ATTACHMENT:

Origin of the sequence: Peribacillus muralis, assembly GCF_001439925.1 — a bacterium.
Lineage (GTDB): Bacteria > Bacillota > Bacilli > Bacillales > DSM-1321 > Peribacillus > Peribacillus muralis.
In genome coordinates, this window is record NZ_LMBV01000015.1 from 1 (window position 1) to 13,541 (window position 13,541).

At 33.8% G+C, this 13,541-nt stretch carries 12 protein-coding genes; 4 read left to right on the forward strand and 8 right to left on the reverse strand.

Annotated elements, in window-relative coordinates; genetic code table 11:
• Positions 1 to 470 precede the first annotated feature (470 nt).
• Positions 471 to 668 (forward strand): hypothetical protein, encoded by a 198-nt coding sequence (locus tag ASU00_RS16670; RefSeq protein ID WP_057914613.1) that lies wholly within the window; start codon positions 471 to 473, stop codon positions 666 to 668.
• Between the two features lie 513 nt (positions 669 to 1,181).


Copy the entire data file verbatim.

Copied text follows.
Origin of the sequence: Peribacillus muralis, assembly GCF_001439925.1 — a bacterium.
Lineage (GTDB): Bacteria > Bacillota > Bacilli > Bacillales > DSM-1321 > Peribacillus > Peribacillus muralis.
In genome coordinates, this window is record NZ_LMBV01000015.1 from 1 (window position 1) to 13,541 (window position 13,541).

At 33.8% G+C, this 13,541-nt stretch carries 12 protein-coding genes; 4 read left to right on the forward strand and 8 right to left on the reverse strand.

Annotated elements, in window-relative coordinates; genetic code table 11:
• Positions 1 to 470 precede the first annotated feature (470 nt).
• Positions 471 to 668 (forward strand): hypothetical protein, encoded by a 198-nt coding sequence (locus tag ASU00_RS16670; RefSeq protein ID WP_057914613.1) that lies wholly within the window; start codon positions 471 to 473, stop codon positions 666 to 668.
• Between the two features lie 513 nt (positions 669 to 1,181).